We Just Put $1,000 Into This Stock For The Income Builder Portfolio

Zap! That sound you just heard was DTA’s Income Builder Portfolio getting another major jolt of Divvy Dollars!

Many Dividend Growth Investing practitioners own high-quality regulated electric utilities for the reliable, sustainable and rising income those companies produce.

And so on Tuesday, March 13, the world’s largest utility – NextEra Energy (NEE) – became part of the IBP.

I executed a market order for 6 shares at $154.54 apiece. Including the $4.95 brokerage commission, the total paid was $932.19.

There now are five companies in the real-money, real-time portfolio, which debuted in January. NEE joins PepsiCo (PEP), Altria (MO), 3M (MMM) and Amgen (AMGN).

Because Daily Trade Alert is allocating $2,000 per month for two buys, I will have about $1,068 available for our next purchase in two weeks.

Dividend Delight

There are numerous reasons for any investor to strongly consider NextEra Energy.

Near the top of the list: a dividend that has grown for 24 consecutive years.

NEE recently raised its quarterly payout 13% to $1.11 per share.

So come June 15, NEE will pay the IBP $6.66.

As mandated by the portfolio’s Business Plan, all dividends get reinvested right back into the companies from whence they came – a no-cost process informally called “dripping.” After buying NEE, I instructed the brokerage to “turn on the drip.”

If NEE is still trading at about $155 in mid-June, the $6.66 the IBP receives will buy .043 new shares. Then, three months later, the Income Builder Portfolio would get dividends based upon the new share total of 6.043 – making the September payment $6.71. In turn, that will buy another fraction of a share.

Make it rain Divvy Dollars, baby! That’s how an enduring, successful income stream gets built.

Valuation Station

As the metrics I presented in a recent article about utilities on my IBP watch list showed, NextEra Energy is either fairly valued or slightly overvalued.

NEE’s forward price/earnings ratio of around 20 is about the same as its 5-year average P/E, its price is just a few bucks higher than Morningstar’s “Fair Value Estimate” of $150, and its dividend yield of 2.9% is only a tick better than its 5-year average yield of 2.8%.

Credit Suisse has an “outperform” rating on NEE, with a 12-month target price of $172 (highlighted below).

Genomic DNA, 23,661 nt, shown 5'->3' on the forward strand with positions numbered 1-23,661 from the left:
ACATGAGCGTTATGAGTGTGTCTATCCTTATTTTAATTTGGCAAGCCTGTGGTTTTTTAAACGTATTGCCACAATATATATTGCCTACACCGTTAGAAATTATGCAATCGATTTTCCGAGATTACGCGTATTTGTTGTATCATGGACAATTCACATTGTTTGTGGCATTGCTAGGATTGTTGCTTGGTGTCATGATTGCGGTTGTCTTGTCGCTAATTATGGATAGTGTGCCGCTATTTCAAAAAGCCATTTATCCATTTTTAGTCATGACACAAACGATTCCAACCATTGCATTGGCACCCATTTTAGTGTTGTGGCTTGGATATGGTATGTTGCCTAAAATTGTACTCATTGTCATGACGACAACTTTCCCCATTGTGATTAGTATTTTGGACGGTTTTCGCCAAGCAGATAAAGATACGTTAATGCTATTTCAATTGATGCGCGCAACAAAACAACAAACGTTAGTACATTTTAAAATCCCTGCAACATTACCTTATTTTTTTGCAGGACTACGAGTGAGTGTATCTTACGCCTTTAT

CFRA’s “Fair Value Rank” (5 – most undervalued) and “Fair Value Calculation” ($185.64) suggest NextEra is a decent buy here.

The folks at Value Line really like NEE. They believe that tax reform will be a “boon” to the company, and they predict that a gas-fired plant scheduled for completion next year will bring a rate increase from the state of Florida.

Value Line recently upgraded NEE’s Safety and Financial Strength scores (green circle below), while saying the Relative P/E (blue) is attractive and the price has room to run (red). (A Relative P/E under 1 means a company’s P/E ratio is lower than the average of stocks VL’s analyzes.)

The FAST Graphs valuation tool, which uses “blended P/E ratio,” indicates that NEE is expensive relative to its Normal P/E (red circles below). The blue circled area shows NEE’s price has moved well ahead of its Normal P/E.

Wrapping Things Up

I can understand why value-conscious investors who are protective of their cash and leery of a bull market now in its 10th year might be hesitant to buy any company that is not a verifiable bargain.

However, NextEra Energy is of such high quality, and the Income Builder Portfolio is such a long-range exercise, that I had no qualms at all about initiating a small position Tuesday on the IBP’s behalf.

Obviously, I believe NextEra is a fine company, and I own it myself (it makes up just under 1% of my personal portfolio). Nevertheless, investors should conduct their own due diligence before buying any stock.

— Mike Nadel

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